The Massachusetts Supreme Court overturned the conviction of a criminal defendant recently and in so doing redefined the meaning of reasonable suspicion for police officers.
In its analysis, the Court found that in addition to the traditional factors that courts consider when determining whether an officer had reasonable suspicion to stop a person, courts should also consider the reality in which black men live.
More specifically, the Court cited to a report done by the Boston Police Department which found that black males were disproportionately more prone to racial profiling by police including being targeted for more stops, frisks, searches and interrogations.
Because of this reality, black men fleeing from police officers may not be doing so because of guilt, but rather to avoid racial profiling by the police.
The decision, itself, came about after the conviction of Jimmy Warren for unlawful possession of a firearm after he was stopped by police in connection with a breaking and entering of a nearby home. The following are the facts leading up to the stop of the defendant:
1. Police officers received a call regarding a breaking and entering in progress
2. Police went to the home and spoke to the victims for around 12 minutes, learned that among the items stolen was a backpack and were given the following description of the subjects – three black men involved in the robbery – one wearing a “red hoodie”, one wearing a “black hoodie” and one wearing dark clothing.
3. Police spent the next 15 minutes driving in a 4 – 5 block radius of the house but found no one.
4. While returning to the police station, police saw two black males, one wearing a “black hoodie” and one wearing dark clothes walking about a mile away from the home.
5. Police had a hunch that those two men were involved so they rolled their window down to ask them some questions at which time both men jogged into a park.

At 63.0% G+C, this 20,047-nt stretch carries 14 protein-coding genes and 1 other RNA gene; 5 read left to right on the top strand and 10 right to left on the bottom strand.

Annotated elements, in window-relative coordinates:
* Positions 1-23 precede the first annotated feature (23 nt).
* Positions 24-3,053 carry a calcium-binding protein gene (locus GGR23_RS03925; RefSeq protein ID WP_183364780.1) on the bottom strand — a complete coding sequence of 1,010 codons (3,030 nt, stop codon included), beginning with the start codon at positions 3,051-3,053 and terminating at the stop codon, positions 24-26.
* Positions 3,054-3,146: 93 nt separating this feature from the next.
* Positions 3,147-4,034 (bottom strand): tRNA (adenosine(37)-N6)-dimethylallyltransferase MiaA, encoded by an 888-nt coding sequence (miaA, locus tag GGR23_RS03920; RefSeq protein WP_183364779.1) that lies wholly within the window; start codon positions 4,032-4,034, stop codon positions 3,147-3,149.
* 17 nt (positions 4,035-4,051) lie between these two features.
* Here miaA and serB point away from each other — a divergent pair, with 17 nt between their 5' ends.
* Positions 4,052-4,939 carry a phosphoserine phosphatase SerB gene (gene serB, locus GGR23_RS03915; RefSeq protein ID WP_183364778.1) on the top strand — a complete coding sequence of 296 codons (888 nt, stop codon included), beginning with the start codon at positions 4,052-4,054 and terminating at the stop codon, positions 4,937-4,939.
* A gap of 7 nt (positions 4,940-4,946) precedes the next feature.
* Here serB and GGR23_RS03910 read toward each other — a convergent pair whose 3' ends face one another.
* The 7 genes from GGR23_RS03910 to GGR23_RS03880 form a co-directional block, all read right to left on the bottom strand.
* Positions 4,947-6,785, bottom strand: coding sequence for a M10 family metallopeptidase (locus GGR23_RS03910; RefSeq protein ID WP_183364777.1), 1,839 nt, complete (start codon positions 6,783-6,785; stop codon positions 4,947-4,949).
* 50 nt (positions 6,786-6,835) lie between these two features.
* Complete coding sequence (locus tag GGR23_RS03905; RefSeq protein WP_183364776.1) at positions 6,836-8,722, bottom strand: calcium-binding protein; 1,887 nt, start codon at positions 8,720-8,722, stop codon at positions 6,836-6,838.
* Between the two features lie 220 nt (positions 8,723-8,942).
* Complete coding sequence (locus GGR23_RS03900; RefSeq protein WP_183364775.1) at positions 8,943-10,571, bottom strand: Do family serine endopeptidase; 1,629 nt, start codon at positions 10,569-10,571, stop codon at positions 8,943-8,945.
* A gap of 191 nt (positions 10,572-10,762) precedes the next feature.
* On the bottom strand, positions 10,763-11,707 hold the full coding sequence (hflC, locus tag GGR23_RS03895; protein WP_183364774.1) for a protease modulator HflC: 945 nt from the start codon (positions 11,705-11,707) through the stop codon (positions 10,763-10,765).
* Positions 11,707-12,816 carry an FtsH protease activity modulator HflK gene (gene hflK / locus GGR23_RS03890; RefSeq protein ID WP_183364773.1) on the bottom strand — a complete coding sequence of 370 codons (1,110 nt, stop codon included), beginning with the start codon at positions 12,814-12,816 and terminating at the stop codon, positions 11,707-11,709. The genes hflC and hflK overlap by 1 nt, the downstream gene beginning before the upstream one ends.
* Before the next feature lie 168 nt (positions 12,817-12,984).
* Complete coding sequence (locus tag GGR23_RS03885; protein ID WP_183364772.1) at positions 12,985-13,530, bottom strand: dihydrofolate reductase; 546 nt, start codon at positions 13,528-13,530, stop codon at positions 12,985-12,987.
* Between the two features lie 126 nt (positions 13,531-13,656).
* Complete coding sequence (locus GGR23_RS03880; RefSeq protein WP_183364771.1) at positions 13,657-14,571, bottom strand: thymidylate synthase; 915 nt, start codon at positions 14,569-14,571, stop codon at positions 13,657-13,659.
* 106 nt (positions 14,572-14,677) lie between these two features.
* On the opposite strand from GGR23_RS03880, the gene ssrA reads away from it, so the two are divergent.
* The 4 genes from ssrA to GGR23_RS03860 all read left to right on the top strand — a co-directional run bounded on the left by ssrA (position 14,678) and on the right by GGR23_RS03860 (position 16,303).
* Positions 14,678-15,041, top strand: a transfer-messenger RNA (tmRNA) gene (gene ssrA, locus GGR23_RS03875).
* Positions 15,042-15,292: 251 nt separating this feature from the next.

6. Two additional police officers were waiting for the two men as they walked out of the park. The officers addressed the men and the defendant ran back into the park. One of the officers caught him behind a home and he was arrested. There was no contraband on him at the time of the arrest.
7. A firearm was located in the front of the home where he was arrested.
Prior to his trial, Mr. Warren had asked the court to suppress the firearm from being introduced as evidence, arguing that the police did not have reasonable suspicion to stop him in the first place.
The trial court denied Warren’s motion and when the defendant appealed claiming the trial court made a mistake by not suppressing the gun, the appellate court upheld the trial court’s ruling. The Massachusetts Supreme Court, however, disagreed and found that there was no reasonable suspicion for the stop so any evidence found as a result should have been suppressed and vacated the defendant’s conviction.
The trial court based its ruling that there was reasonable suspicion on 4 factors which the Massachusetts Supreme Court addressed individually;
1. The defendant and his friend matched the description of two of the three suspects. However, the Massachusetts Supreme Court found that the description given by the victim was too vague. There was no description as to height, weight, hairstyles or other physical features that would allow police to distinguish the defendant and his friend from any other black male wearing dark clothes and a hoodie.